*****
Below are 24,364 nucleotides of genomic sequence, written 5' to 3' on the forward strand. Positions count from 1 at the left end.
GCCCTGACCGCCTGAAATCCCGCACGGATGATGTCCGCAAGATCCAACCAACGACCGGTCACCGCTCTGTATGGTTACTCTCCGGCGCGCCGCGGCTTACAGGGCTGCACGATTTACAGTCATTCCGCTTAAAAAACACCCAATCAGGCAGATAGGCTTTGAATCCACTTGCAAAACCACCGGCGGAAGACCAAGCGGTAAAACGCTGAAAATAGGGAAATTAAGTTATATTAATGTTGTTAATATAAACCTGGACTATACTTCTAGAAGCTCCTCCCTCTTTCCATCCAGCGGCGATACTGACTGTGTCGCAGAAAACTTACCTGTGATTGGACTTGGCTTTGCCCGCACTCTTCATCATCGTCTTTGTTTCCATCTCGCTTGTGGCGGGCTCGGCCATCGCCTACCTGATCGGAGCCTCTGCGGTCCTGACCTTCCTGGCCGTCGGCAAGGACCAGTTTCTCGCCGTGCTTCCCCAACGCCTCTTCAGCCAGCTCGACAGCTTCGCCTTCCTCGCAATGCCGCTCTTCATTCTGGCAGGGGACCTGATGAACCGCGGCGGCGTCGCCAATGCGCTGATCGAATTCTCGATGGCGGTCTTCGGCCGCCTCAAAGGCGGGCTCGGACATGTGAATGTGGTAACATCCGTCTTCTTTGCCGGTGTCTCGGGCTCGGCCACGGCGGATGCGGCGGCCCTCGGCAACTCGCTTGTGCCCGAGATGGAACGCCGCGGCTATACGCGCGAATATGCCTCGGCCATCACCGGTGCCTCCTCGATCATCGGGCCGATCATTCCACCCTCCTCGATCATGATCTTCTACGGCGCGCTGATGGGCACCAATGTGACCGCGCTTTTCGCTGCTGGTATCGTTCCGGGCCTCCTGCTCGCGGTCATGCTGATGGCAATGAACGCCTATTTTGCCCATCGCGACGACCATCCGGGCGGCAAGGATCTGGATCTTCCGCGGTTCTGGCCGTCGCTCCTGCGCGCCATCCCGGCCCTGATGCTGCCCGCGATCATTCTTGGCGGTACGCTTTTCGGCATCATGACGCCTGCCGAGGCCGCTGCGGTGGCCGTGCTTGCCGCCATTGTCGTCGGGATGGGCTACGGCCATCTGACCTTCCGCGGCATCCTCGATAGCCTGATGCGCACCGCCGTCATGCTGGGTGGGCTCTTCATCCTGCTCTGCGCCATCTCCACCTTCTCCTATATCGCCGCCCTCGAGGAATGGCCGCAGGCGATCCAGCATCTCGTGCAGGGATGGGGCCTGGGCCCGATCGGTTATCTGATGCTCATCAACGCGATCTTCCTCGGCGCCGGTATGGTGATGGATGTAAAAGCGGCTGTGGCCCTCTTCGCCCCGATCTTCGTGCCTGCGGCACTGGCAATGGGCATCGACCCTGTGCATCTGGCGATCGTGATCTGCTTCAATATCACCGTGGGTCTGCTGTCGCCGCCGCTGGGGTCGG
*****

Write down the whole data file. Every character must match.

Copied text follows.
Below are 24,364 nucleotides of genomic sequence, written 5' to 3' on the forward strand. Positions count from 1 at the left end.
GCCCTGACCGCCTGAAATCCCGCACGGATGATGTCCGCAAGATCCAACCAACGACCGGTCACCGCTCTGTATGGTTACTCTCCGGCGCGCCGCGGCTTACAGGGCTGCACGATTTACAGTCATTCCGCTTAAAAAACACCCAATCAGGCAGATAGGCTTTGAATCCACTTGCAAAACCACCGGCGGAAGACCAAGCGGTAAAACGCTGAAAATAGGGAAATTAAGTTATATTAATGTTGTTAATATAAACCTGGACTATACTTCTAGAAGCTCCTCCCTCTTTCCATCCAGCGGCGATACTGACTGTGTCGCAGAAAACTTACCTGTGATTGGACTTGGCTTTGCCCGCACTCTTCATCATCGTCTTTGTTTCCATCTCGCTTGTGGCGGGCTCGGCCATCGCCTACCTGATCGGAGCCTCTGCGGTCCTGACCTTCCTGGCCGTCGGCAAGGACCAGTTTCTCGCCGTGCTTCCCCAACGCCTCTTCAGCCAGCTCGACAGCTTCGCCTTCCTCGCAATGCCGCTCTTCATTCTGGCAGGGGACCTGATGAACCGCGGCGGCGTCGCCAATGCGCTGATCGAATTCTCGATGGCGGTCTTCGGCCGCCTCAAAGGCGGGCTCGGACATGTGAATGTGGTAACATCCGTCTTCTTTGCCGGTGTCTCGGGCTCGGCCACGGCGGATGCGGCGGCCCTCGGCAACTCGCTTGTGCCCGAGATGGAACGCCGCGGCTATACGCGCGAATATGCCTCGGCCATCACCGGTGCCTCCTCGATCATCGGGCCGATCATTCCACCCTCCTCGATCATGATCTTCTACGGCGCGCTGATGGGCACCAATGTGACCGCGCTTTTCGCTGCTGGTATCGTTCCGGGCCTCCTGCTCGCGGTCATGCTGATGGCAATGAACGCCTATTTTGCCCATCGCGACGACCATCCGGGCGGCAAGGATCTGGATCTTCCGCGGTTCTGGCCGTCGCTCCTGCGCGCCATCCCGGCCCTGATGCTGCCCGCGATCATTCTTGGCGGTACGCTTTTCGGCATCATGACGCCTGCCGAGGCCGCTGCGGTGGCCGTGCTTGCCGCCATTGTCGTCGGGATGGGCTACGGCCATCTGACCTTCCGCGGCATCCTCGATAGCCTGATGCGCACCGCCGTCATGCTGGGTGGGCTCTTCATCCTGCTCTGCGCCATCTCCACCTTCTCCTATATCGCCGCCCTCGAGGAATGGCCGCAGGCGATCCAGCATCTCGTGCAGGGATGGGGCCTGGGCCCGATCGGTTATCTGATGCTCATCAACGCGATCTTCCTCGGCGCCGGTATGGTGATGGATGTAAAAGCGGCTGTGGCCCTCTTCGCCCCGATCTTCGTGCCTGCGGCACTGGCAATGGGCATCGACCCTGTGCATCTGGCGATCGTGATCTGCTTCAATATCACCGTGGGTCTGCTGTCGCCGCCGCTGGGGTCGG